A Quicken Loans IPO valuing the company in the tens of billions may be imminent.
If true, this is huge for two reasons: as America’s largest mortgage lender, Quicken Loans would set the challenger bank valuation tone, and being public would give other fintech disruptors an important lens on the most complex consumer finance product.
Let’s break it all down, including whether an IPO brand might be Quicken or Rocket.
Top Challenger Banks Becoming Incumbents
Here’s how challenger banks have evolved as the fintech disruption cycle has matured:
- Tout how [insert consumer finance products here] are broken, and you’re going to fix it.
- Launch with a single product like personal or student loans, deposits or asset management/trading.
- Raise hundreds of millions of dollars.
- Use most of that funding to acquire millions of customers by telling them you’re better than a bank.
- Raise hundreds of millions more dollars on multi-billion dollar valuations.
- Expand into other products.
- Become a bank.
- Or be acquired by a bank if your valuation isn’t too lofty.
- Or warm to IPO prospects if other IPOs play.
Top challenger banks are accelerating as COVID-19 plays out, and they’re rapidly becoming incumbents. A few examples:
- Robinhood fundraising and user growth are off the charts despite early-COVID-19 outages.
- Revolut has also raised crazy money, built its management team, hit 12 million customers, and launched a super app to integrate more banking services.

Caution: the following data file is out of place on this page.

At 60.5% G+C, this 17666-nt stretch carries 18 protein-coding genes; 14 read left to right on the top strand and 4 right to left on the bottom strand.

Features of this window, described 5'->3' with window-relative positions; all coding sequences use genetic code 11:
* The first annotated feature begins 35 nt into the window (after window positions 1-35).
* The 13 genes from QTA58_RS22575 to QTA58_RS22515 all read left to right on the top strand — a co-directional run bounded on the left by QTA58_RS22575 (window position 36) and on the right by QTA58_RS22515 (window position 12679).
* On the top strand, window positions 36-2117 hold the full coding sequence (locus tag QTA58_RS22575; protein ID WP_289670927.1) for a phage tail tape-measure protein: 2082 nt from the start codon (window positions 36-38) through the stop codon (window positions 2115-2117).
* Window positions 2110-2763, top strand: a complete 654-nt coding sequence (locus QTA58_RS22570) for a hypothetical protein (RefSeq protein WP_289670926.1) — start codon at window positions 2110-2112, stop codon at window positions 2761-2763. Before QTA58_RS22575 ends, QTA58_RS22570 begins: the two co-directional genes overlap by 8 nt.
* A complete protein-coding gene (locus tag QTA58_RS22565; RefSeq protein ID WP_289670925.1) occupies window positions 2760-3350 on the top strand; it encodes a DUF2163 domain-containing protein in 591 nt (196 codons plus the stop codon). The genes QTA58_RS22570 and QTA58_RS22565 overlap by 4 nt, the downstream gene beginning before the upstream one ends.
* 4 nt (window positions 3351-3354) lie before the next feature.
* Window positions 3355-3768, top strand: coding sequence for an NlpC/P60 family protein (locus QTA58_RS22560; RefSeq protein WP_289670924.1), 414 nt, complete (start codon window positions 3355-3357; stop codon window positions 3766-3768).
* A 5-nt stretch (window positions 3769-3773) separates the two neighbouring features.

- Chime won the day on rapid-response to get COVID-19 stimulus checks to people early.
- Varo is this close to being a full fledged bank.
These and other fintech leaders have done a lot for how young they are.
Now the question is whether they can meet customers’ lifelong budgeting, saving, borrowing, and investing needs. Part of the answer lies in the complexity of scale mortgage lending, which Quicken Loans mastered over the last 35 years.
Is Quicken Loans Seriously America’s Largest Mortgage Lender?
In 2019, Quicken Loans funded $145.8 billion in mortgages overall (per Inside Mortgage Finance), placing it second behind Wells Fargo’s $201.8 billion in overall funded volume.
And on IMF’s 2019 retail-only mortgage fundings list (which excludes certain sales channels), Quicken Loans funded $142.8 billion placing it above Wells Fargo’s $94.25 billion. Plus, Quicken Loans beat Wells in overall mortgage fundings for Q1 2020 ($61.7 billion vs. $47.6 billion).